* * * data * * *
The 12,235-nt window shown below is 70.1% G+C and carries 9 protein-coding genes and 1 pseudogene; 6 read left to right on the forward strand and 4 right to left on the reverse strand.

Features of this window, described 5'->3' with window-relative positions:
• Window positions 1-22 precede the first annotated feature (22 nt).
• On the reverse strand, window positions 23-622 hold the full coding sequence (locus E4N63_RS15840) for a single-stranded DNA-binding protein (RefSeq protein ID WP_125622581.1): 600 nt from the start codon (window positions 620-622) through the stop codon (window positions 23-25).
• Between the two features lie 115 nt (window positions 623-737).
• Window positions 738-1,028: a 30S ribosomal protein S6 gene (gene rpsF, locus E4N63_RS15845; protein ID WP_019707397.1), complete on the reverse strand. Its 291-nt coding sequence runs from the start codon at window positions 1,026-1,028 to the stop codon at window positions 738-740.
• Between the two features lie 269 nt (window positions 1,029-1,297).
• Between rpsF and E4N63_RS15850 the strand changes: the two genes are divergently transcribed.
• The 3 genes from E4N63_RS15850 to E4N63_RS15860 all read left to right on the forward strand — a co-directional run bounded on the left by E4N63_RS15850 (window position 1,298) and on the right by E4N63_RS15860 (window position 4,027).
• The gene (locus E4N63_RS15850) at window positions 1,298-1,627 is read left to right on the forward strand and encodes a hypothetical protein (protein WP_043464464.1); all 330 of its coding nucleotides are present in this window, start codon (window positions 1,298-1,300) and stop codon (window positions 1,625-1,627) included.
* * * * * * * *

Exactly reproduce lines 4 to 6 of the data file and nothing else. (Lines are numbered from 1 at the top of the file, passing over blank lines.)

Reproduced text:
• On the reverse strand, window positions 23-622 hold the full coding sequence (locus E4N63_RS15840) for a single-stranded DNA-binding protein (RefSeq protein ID WP_125622581.1): 600 nt from the start codon (window positions 620-622) through the stop codon (window positions 23-25).
• Between the two features lie 115 nt (window positions 623-737).
• Window positions 738-1,028: a 30S ribosomal protein S6 gene (gene rpsF, locus E4N63_RS15845; protein ID WP_019707397.1), complete on the reverse strand. Its 291-nt coding sequence runs from the start codon at window positions 1,026-1,028 to the stop codon at window positions 738-740.